2012 Pre-Meeting Workshop: Managing Print Inventory in a Digital World

From AAUPwiki
Revision as of 14:44, 10 April 2012 by Regan Colestock (Talk | contribs)

(diff) ← Older revision | Latest revision (diff) | Newer revision → (diff)
Jump to: navigation, search

How do we manage inventory in an era in which a lifetime print run is no longer the norm, and is even inadvisable? In this half-day workshop, participants will exchange information and statistics related to what is certainly one of the most pressing questions facing scholarly publishers today.

The question of inventory is no longer under the purview of a single department, and how inventory is managed directly and significantly affects not only cash flow but sales, editorial decisions, printing, and reprint procedures. Panelists from business, sales, marketing, production, and editorial will discuss the ways in which inventory models are changing and how these new models shape the work of their individual department—and the workflow, activities, and financial health of the press as a whole.

Questions to be addressed include:

• What are the best models for inventory? Do you stock for a finite period of time or use just-in-time printing?

• Who makes the ultimate decisions on printing and reprinting, and what information and considerations feed these decisions?

• How do digital printing and POD technologies factor into these decisions?

• With multiple print and electronic editions housed with different vendors, how do you practice version control and handle editorial changes?

• How do you project demand for a title at a time when e-books and library patron-driven purchasing programs often lead to low pre-publication backorders and unpredictable post-publication performance?

• How do you adjust pricing to factor in a method of inventory management that may lead to higher unit costs? When does higher unit cost no longer matter?

• How is management of frontlist inventory different from management of backlist inventory?

• How do you work with distribution partners to manage inventory in the most effective way?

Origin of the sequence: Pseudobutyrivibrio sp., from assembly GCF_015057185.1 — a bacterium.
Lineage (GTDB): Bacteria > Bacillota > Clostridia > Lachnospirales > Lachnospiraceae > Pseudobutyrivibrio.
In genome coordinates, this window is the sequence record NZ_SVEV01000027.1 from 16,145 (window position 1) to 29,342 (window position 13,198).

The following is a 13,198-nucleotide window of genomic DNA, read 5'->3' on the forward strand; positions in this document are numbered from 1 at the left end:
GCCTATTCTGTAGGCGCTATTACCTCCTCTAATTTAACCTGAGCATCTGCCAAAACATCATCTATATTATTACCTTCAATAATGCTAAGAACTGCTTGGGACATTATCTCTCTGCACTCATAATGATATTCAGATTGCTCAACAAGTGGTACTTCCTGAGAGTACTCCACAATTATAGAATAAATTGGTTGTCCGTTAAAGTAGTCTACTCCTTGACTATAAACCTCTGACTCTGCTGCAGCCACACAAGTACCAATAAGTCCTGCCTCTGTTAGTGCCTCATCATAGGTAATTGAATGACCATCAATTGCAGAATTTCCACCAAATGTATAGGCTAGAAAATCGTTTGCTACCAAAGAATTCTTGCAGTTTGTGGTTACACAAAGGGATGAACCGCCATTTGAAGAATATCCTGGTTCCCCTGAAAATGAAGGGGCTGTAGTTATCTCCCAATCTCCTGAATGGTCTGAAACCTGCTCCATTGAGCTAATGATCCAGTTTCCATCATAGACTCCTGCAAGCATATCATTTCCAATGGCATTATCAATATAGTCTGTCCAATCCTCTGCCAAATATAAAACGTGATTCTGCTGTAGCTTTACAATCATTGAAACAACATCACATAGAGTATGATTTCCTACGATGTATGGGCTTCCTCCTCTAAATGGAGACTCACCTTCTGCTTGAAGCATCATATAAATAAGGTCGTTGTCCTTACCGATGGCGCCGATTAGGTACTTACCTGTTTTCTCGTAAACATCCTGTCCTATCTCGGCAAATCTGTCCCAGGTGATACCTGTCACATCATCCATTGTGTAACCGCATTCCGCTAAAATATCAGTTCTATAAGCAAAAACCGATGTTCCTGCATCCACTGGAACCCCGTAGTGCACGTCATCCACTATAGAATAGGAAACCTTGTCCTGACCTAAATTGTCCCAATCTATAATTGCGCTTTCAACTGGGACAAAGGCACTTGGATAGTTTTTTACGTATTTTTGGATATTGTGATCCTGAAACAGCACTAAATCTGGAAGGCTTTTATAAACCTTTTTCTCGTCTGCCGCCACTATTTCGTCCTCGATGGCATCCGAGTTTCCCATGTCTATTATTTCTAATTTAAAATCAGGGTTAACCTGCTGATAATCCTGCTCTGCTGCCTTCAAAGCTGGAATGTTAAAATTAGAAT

• How do you reduce overstock inventory: pulping vs. remaindering?

• Will there be no need to manage inventory in the future (thanks to POD and EDI)?

Inventory issues are cross-departmental, and the following department-specific questions will also be addressed.

• Acquisitions: how do you talk to authors about these changes and what it means for their books, and what is your advocacy role ?

• Marketing: how do you ensure an adequate inventory to meet demand during sales spikes and author events, and how do you recommend print runs when a title may be enrolled or automatically supplied by multiple vendors?

• Production: how do you incorporate many more reprint jobs into your workflow, and how do you handle the fact that multiple vendors may print the same title?

• Administration: How do you revamp your P&L to reflect new inventory models? How do you account for the costs of subsequent printings or POD: through COGS or other methods? When writing down inventory, when are you in danger of overvaluing inventory on your balance sheet?

Organizer: Leila W. Salisbury, Director, University Press of Mississippi

Panelists: Fred Nachbaur, Director, Fordham University Press

Jennifer Norton, Assistant Director/Design & Production Manager, Penn State Press

Joe Peterson, Sales and Inventory Associate, University of Chicago Press

Rebecca Schrader, Associate Director and Director of Finance and Operations, MIT Press

Please feel free to add notes or responses to the session in this section. You can also post presentation files--find out how.


Personal tools